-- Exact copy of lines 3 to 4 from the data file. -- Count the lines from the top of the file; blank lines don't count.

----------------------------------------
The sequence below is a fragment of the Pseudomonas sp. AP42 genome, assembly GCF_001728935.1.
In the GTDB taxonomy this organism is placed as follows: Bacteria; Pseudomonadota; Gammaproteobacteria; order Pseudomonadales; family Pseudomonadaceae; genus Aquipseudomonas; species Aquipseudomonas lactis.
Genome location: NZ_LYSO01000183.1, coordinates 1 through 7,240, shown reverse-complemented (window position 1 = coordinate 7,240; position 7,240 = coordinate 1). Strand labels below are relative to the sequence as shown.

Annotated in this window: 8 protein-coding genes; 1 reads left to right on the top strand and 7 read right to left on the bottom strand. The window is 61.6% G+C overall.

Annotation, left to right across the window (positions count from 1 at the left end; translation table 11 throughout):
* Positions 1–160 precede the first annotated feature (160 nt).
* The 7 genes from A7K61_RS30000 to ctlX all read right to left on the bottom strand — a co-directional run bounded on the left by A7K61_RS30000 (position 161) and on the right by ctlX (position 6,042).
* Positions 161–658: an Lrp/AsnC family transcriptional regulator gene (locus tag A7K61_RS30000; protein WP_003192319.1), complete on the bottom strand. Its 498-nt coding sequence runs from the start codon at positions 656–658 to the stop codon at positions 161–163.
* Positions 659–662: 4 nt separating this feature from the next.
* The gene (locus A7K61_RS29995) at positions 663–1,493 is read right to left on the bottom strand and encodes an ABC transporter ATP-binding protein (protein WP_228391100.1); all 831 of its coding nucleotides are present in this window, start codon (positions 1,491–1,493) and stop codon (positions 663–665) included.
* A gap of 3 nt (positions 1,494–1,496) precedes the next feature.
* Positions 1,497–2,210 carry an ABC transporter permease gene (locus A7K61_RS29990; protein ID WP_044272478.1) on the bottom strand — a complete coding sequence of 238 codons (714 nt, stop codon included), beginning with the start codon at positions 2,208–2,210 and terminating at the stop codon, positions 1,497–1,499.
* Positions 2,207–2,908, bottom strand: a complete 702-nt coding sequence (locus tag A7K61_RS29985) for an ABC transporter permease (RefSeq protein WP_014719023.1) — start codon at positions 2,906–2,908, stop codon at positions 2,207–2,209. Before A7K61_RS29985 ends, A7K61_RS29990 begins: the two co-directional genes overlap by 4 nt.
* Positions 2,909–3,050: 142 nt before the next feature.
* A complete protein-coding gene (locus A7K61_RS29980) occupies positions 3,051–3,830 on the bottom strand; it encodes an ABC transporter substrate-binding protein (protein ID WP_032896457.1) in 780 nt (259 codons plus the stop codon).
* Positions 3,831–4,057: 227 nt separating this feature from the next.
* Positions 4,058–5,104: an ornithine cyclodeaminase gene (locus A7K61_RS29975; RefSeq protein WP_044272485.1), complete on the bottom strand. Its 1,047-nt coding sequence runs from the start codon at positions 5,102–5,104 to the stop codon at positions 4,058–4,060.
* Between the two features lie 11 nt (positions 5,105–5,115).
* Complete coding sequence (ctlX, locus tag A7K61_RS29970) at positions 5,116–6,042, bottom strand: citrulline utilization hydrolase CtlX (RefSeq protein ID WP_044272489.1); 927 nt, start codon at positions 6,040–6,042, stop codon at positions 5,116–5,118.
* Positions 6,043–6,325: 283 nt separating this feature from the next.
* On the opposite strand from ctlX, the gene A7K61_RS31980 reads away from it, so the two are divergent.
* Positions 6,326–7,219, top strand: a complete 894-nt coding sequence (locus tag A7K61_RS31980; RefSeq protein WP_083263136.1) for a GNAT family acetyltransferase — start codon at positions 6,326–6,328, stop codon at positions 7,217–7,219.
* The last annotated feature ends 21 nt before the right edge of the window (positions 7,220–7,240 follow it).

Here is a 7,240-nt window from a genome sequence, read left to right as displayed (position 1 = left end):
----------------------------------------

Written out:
Genome location: NZ_LYSO01000183.1, coordinates 1 through 7,240, shown reverse-complemented (window position 1 = coordinate 7,240; position 7,240 = coordinate 1). Strand labels below are relative to the sequence as shown.

Annotated in this window: 8 protein-coding genes; 1 reads left to right on the top strand and 7 read right to left on the bottom strand. The window is 61.6% G+C overall.